People think compost is smelly and disgusting. If your compost is creating a nuisance smell, you are doing it wrong. It is estimated that 30 to 40 percent of food Americans buy ends up in the trash heap. Any waste from leftovers either goes into to the compost pile by either being fed to the chickens and after working its way through the chickens ends up in the compost bin or we will put it directly in the piles. All raked leaves, newspaper, cardboard, weeds, grass clippings etc goes directly into our compost pile.

11. Waste not want not :

Touching on the estimate of amount of food thrown out, learn to cook only what someone is able to eat. Unless you are making a big pot of chili to can and put in the pantry, why use all the time, energy and money to make something that you will end up throwing away.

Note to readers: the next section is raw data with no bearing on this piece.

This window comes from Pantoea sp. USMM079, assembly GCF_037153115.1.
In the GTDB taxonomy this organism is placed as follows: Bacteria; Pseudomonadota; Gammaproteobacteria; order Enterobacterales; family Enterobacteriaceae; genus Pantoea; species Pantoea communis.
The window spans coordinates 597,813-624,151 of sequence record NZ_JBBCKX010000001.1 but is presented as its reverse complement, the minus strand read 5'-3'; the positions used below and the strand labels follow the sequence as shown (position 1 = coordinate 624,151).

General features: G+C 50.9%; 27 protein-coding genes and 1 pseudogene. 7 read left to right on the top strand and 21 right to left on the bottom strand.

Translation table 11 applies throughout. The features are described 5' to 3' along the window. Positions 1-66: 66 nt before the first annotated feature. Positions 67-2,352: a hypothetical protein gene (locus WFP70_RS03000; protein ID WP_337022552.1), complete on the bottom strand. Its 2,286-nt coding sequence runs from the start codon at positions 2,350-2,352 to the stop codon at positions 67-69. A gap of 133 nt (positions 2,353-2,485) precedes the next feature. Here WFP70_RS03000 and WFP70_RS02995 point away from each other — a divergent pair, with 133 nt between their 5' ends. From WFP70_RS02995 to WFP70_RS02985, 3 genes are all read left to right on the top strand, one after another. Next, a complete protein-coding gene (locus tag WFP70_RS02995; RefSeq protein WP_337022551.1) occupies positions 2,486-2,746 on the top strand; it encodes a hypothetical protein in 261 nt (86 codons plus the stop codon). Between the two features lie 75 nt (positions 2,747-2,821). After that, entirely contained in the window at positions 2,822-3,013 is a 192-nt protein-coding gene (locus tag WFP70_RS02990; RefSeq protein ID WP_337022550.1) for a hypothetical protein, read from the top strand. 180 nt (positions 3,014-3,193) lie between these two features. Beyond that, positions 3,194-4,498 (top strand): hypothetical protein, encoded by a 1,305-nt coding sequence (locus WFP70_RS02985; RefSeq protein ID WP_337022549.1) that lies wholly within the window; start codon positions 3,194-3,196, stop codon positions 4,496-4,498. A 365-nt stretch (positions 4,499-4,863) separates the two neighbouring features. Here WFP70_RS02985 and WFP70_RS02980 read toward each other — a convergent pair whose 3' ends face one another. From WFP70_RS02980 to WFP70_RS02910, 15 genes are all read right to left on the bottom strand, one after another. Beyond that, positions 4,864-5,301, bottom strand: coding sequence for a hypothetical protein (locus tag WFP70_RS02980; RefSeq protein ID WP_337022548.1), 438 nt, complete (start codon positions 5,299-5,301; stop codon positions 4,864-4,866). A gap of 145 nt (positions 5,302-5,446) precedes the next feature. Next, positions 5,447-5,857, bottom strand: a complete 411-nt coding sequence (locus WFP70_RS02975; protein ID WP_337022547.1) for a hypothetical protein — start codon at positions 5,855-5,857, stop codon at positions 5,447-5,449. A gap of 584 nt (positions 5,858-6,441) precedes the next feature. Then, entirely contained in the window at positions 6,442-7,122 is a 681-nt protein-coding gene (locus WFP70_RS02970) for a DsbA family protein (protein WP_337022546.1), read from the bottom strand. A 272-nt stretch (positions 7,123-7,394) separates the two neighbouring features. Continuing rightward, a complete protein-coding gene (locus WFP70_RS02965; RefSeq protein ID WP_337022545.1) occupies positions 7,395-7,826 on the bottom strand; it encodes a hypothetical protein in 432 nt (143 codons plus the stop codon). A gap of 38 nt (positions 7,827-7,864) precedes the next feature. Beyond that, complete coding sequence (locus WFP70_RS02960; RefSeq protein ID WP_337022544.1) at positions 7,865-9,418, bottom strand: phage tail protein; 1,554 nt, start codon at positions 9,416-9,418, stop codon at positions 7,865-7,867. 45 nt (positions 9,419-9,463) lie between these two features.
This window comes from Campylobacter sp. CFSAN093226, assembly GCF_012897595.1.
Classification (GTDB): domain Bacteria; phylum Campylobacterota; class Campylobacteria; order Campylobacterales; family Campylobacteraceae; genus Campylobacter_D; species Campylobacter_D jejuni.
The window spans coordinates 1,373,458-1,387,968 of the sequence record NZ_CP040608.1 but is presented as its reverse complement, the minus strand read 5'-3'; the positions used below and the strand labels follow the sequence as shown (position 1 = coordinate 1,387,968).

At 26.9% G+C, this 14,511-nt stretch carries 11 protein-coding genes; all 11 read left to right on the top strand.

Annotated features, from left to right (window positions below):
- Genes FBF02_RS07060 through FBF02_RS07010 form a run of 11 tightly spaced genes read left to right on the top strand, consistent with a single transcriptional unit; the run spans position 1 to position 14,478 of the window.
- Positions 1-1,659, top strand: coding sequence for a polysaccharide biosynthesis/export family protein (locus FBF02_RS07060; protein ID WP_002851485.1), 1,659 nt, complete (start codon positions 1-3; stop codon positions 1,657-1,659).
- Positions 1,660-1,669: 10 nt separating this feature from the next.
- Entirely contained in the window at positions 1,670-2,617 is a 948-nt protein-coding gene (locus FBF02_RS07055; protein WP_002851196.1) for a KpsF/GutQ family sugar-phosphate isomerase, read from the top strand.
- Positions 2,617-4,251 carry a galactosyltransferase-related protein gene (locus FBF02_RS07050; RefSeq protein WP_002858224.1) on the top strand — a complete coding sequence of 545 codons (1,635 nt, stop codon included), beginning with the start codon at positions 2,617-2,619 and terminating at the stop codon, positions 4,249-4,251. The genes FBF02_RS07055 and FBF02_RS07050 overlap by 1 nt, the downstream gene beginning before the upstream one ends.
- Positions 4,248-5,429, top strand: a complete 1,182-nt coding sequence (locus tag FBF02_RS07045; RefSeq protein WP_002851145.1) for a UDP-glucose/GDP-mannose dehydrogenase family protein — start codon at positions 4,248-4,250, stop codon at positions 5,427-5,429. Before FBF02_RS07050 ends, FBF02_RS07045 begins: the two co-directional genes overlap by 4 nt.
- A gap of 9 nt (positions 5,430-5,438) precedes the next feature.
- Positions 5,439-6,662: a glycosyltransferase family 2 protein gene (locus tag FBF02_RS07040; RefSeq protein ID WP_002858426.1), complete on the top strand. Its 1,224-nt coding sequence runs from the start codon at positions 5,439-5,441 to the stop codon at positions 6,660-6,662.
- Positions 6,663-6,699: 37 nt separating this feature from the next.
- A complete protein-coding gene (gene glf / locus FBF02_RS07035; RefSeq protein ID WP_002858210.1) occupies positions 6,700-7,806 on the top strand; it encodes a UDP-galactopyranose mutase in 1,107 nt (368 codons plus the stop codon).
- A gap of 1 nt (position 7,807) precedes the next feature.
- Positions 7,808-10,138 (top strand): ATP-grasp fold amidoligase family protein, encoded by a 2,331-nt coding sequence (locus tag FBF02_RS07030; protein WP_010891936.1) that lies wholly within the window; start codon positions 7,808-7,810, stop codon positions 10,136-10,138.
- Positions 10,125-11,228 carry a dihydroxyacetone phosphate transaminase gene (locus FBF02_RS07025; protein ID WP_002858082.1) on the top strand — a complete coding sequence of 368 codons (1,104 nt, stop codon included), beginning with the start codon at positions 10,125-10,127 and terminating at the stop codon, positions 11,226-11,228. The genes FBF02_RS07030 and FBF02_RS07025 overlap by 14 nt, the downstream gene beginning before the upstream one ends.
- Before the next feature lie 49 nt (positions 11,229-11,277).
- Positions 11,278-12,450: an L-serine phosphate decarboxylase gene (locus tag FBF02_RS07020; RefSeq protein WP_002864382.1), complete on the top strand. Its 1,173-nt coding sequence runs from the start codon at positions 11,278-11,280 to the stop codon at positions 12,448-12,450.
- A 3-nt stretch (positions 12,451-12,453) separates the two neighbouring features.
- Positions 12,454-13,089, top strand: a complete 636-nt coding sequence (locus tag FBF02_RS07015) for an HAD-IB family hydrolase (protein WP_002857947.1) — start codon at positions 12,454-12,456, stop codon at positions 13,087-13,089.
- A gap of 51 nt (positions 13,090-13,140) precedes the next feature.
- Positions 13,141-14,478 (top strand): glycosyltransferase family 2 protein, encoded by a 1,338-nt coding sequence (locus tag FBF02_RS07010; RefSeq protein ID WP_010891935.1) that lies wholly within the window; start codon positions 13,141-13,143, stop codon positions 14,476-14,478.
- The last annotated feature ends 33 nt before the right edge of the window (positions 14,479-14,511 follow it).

12. Cook from scratch :

The average American has lost touch with what food actually is. Most people think that food comes out of a box and sadly it usually does for a large percentage of Americans in today’s world. Pick up several basic cookbooks and experiment with turning your backyard bounty into healthy, nutritious and tasty meals for your family.

13. Learn to make your own adult beverages :

Cider, Wine and Beer. They are simple to make and you can make them for a fraction of what it costs to buy the mass produced product available in the stores today. I listed them in the order that I believe is the easiest to make in your own home. Wine you can make out of just about anything, even things that you would never think of such as tomatoes, carrots, pumpkin and dandelions. Experimenting is half the fun in my opinion.